Human lungs are exposed to inhaled or blood-borne soluble xenobiotics that may originate from the environment, food, consumer products, and/or pharmaceuticals. We are broadly interested in the understanding the biological targets and pathways affected by these chemicals in the lung cells. We have recently developed a high-throughput and predictive in vitro pulmonary toxicity assay (Fig. 3; Lee et al., 2018). We found that the resulting assay based on two phenotypic features of a human bronchial epithelial cell line, BEAS-2B, can accurately classify 33 reference chemicals with human pulmonotoxicity information (88.8% balance accuracy, 84.6% sensitivity, and 93.0% specificity). We also studied the effects of talc particles, a sclerosis agent commonly used in the management of malignant pleural effusions, in human lung cancer cells (Bougen-Zhukov, et al., 2019). We found a novel role of the PI3K pathway in talc-induced cell death and IL-6 secretion, which are key cellular events known to drive pleural fibrosis. This provides a better understanding of the mechanisms of talc sclerosis in the malignant pleural space.
Loo Lit Hsin is a Senior Principal Investigator at the Bioinformatics Institute (BII), A*STAR, Singapore. He is leading an interdisciplinary team of scientists developing in vitro and computational models for predicting the toxicity and/or targets of chemical compounds with diverse or unknown structures. His team has developed novel imaging-based phenotypic profiling methods and tools that led to the first high-throughput and predictive in vitro platform for nephrotoxicity prediction. Dr. Loo is also an adjunct Assistant Professor at the Department of Pharmacology, Yong Loo Lin School of Medicine, National University of Singapore. He was the recipient of the Lush Prize – Science Award (2016), Award for Excellence in Postdoctoral Research (2010) and the Alfred Gilman Award (2009) by the University of Texas Southwestern (UTSW) Medical Center, and the Doctoral Award in Mathematical Sciences and Engineering (2005) by Drexel University. Dr. Loo was a postdoctoral fellow in the Bauer Center for Genomics Research at Harvard University (2005), and then in the Department of Pharmacology at the UTSW Medical Center, USA (2005-2010).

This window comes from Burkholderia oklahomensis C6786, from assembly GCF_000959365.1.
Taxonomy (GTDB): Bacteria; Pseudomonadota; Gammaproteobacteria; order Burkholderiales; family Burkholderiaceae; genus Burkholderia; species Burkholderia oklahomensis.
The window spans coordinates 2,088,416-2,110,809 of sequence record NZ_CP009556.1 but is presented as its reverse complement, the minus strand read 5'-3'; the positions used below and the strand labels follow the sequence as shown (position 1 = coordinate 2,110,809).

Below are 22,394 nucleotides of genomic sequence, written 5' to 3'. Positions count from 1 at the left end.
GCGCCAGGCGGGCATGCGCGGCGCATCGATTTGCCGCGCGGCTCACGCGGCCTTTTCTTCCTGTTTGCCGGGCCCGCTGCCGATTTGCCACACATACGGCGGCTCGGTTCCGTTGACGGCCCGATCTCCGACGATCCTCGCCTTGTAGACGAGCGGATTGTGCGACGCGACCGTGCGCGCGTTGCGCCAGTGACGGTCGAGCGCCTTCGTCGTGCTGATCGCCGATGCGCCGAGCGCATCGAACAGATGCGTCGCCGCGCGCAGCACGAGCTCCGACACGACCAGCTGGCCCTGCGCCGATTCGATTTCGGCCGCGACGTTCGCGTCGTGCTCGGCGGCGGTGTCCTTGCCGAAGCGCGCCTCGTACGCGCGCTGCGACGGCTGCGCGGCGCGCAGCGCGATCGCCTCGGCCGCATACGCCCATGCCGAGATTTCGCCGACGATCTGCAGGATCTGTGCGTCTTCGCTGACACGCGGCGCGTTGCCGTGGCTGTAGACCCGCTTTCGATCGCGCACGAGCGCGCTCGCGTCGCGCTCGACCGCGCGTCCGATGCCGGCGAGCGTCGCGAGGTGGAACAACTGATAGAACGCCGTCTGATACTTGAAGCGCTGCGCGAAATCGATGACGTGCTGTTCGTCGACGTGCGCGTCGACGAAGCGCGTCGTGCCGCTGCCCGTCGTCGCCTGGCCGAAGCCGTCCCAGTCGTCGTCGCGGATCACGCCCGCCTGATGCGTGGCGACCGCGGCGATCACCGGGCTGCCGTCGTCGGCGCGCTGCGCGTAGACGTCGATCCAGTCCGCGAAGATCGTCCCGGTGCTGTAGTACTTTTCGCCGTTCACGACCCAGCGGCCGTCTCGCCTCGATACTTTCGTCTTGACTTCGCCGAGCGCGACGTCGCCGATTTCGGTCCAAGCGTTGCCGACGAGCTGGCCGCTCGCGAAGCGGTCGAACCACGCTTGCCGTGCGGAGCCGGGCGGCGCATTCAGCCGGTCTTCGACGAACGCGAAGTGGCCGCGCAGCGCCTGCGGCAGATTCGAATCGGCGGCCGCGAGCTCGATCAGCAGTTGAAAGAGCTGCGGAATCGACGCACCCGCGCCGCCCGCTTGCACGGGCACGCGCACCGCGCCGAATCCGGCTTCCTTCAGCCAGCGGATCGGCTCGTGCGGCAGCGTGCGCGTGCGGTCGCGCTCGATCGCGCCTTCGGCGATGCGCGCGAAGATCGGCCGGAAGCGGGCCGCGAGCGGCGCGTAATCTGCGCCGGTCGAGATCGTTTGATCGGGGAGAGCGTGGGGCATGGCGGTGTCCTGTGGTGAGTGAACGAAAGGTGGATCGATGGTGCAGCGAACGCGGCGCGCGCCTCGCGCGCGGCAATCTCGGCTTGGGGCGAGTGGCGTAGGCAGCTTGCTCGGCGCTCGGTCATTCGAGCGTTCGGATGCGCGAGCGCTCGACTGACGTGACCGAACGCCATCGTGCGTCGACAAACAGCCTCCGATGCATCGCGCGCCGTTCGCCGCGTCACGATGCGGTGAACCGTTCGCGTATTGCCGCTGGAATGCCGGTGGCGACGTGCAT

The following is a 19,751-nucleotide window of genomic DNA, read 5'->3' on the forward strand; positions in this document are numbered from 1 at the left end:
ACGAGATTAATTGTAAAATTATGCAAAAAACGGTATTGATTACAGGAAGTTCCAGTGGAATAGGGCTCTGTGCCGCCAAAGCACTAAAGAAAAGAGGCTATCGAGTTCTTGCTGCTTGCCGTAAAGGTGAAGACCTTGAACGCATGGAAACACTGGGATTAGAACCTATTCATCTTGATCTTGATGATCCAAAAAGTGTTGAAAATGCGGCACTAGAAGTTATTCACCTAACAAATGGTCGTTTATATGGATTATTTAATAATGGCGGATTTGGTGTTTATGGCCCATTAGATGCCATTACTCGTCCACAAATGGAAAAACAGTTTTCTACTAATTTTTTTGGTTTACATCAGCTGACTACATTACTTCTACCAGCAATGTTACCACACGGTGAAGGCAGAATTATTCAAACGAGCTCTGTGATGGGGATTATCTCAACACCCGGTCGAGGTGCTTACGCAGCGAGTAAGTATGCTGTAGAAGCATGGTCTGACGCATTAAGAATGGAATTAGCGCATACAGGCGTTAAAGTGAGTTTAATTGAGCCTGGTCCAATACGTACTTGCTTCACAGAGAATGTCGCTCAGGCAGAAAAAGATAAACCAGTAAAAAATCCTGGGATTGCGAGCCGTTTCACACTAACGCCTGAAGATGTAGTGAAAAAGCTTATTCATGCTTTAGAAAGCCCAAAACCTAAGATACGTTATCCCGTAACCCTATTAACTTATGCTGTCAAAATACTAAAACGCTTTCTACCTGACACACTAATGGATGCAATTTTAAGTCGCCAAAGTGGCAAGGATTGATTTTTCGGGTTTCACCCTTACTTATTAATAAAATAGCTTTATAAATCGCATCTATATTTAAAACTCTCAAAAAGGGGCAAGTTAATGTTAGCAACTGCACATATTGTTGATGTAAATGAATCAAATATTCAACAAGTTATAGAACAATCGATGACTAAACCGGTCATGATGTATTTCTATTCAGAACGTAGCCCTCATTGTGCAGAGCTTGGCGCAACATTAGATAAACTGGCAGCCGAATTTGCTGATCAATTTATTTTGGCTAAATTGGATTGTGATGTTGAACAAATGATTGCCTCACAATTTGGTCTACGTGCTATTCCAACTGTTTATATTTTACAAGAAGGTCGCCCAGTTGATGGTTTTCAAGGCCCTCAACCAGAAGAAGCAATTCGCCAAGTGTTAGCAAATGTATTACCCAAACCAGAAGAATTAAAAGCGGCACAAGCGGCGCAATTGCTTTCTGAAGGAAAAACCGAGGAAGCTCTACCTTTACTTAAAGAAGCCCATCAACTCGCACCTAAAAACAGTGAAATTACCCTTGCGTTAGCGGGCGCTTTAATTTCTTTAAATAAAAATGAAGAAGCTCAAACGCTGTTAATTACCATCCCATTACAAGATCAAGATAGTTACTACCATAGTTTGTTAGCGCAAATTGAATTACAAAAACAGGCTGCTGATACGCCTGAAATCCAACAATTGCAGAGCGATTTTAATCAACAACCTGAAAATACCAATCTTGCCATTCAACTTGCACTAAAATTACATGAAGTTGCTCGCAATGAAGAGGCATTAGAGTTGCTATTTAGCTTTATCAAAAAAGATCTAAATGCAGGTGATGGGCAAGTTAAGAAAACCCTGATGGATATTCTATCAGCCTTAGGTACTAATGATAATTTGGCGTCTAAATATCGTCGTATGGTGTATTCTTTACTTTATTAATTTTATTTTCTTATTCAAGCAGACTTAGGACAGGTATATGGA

Dr. Loo’s background is in computational and systems biology. His team has previously developed novel high-throughput imaging-based phenotypic profiling (HIPPTox) methods that led to highly predictive in vitro assays for kidney and lung toxicities. Under the IFCS Programme, he is responsible to integrate various unique molecular and phenotypic profiling technologies developed in multiple A*STAR research institutes into a single platform, called the ToxMAD Platform, for elucidating the targets and modes of action of chemicals. Dr. Loo is also leading A*STAR’s participations in the International Workgroup on Accelerating the Pace of Chemical Risk Assessments (APRCA) and the associated Point-of-Departure case study.